A: I met with Secretary of State Colin Powell and his deputy Richard Armitage. I also met representatives from the DOD and the NSC, as well as Congress and Senate members. We discussed lots of stuff. The meetings without exception were positive, and in response to interjections, were not short. The meeting with Colin Powell ran to twice the allocated time. The fact all meetings ran beyond time was an indication of how seriously this government was taken.
Q: John Luxton (National): What progress was made on the Free Trade Agreement with the US?
A: At most of the meetings I registered NZ’s interests in a closer economic partnership with the US. The response was very positive. My colleague the Minister of Trade Negotiations will be going to D.C. in a fortnight.
Q: What did he say about Kyoto?
A: I emphasised our concerns about the withdrawal from Kyoto of the US. And I emphasised the importance of this to our small Pacific neighbours.
Q: Did he explain to Colin why we didn’t want the F16s?
A: I did walk through the changes in defence policy in NZ with Colin Powell. He was impressed that we are not cutting defence spending. And he was impressed with the emphasis on the army.
Q: Did he raise the issue of the US Veto in the UN Security Council against sending a peace keeping force to Israel?
A: No. We did discuss Iraq however. And Israel in general. I noted also that the US is shifting towards New Zealand’s views on establishing a smart sanctions policy against Iraq.
Question 7.
Rt Hon WYATT CREECH (National) to the Minister of Health Annette King:
Q: Has she or the Ministry of Health received a draft or final copy of the report of the ministerial inquiry into the under-reporting of cervical smear abnormalities in the Gisborne region; if so, when was it received?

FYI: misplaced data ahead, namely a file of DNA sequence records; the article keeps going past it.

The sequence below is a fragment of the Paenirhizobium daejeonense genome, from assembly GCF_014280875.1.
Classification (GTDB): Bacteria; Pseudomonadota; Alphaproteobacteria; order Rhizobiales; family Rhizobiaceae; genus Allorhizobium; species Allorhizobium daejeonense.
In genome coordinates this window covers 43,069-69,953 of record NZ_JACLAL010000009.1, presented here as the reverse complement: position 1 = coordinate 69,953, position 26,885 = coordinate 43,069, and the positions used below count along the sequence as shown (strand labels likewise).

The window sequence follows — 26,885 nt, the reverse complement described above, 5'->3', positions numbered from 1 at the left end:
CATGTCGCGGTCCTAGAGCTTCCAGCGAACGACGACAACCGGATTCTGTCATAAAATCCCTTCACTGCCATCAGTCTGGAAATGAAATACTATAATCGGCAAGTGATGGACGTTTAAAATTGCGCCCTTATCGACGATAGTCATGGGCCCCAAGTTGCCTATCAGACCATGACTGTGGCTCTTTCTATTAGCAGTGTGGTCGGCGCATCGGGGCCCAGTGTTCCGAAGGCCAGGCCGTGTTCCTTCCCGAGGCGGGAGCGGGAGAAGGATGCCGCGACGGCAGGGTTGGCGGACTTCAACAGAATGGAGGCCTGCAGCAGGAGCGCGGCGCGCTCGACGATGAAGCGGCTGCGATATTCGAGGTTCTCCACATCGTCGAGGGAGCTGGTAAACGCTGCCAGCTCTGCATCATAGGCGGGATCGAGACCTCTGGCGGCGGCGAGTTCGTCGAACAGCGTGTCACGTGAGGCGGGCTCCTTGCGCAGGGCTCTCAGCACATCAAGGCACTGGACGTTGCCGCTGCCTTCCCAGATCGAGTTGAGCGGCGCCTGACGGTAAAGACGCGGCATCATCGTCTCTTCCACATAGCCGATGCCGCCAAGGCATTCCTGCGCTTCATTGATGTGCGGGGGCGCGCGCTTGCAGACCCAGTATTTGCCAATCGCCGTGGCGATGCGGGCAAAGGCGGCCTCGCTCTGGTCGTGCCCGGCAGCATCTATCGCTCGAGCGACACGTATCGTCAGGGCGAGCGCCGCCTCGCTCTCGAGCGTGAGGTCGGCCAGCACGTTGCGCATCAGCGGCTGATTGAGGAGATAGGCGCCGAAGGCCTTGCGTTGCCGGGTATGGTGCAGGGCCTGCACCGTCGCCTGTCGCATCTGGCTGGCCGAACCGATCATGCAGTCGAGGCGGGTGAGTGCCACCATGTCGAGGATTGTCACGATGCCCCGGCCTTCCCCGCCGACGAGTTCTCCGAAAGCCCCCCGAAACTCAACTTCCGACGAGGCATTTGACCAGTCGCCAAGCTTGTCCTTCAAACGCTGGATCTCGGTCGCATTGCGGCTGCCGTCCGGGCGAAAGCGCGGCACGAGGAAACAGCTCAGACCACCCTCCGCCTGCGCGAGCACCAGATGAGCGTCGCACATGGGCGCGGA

A: (Michael Cullen on behalf) Yes. At 7.59am this morning. It was immediately forwarded to the printers for printing, in advance of the planned release in Gisborne on 10th of April.
Q: Why is the Ministry of Health getting five days to formulate its response when other parties are only getting two days?
A: The Minister is holding a meeting at midday next week where she will deliver the report directly to the women affected.
Q: Will there be any editing of the report?
A: As I said the report was sent immediately to the printers upon receipt. The report cannot be released until it is printed, it is also desirable that the Minister have time to read it before its release.
Question 8.
RUTH DYSON (Labour) to the Minister of Commerce Paul Swain:
Q: Why is the Government seeking private sector help in its attempts to reduce compliance costs for business?
A: The government is keen to involve the private sector in its plans to reduce compliance costs. We have appointed a panel made up of several business people. The panel will report back by June 30th.
Q: What assurances has the panel received from government?
A: I have told the panel that we are committed to actively addressing their recommendations, whatever they are. In addition to the panel’s work from now on each piece of legislation and regulation will be accompanied by a public report on compliance cost impacts.
Q: Why then has the government increased compliance costs so much?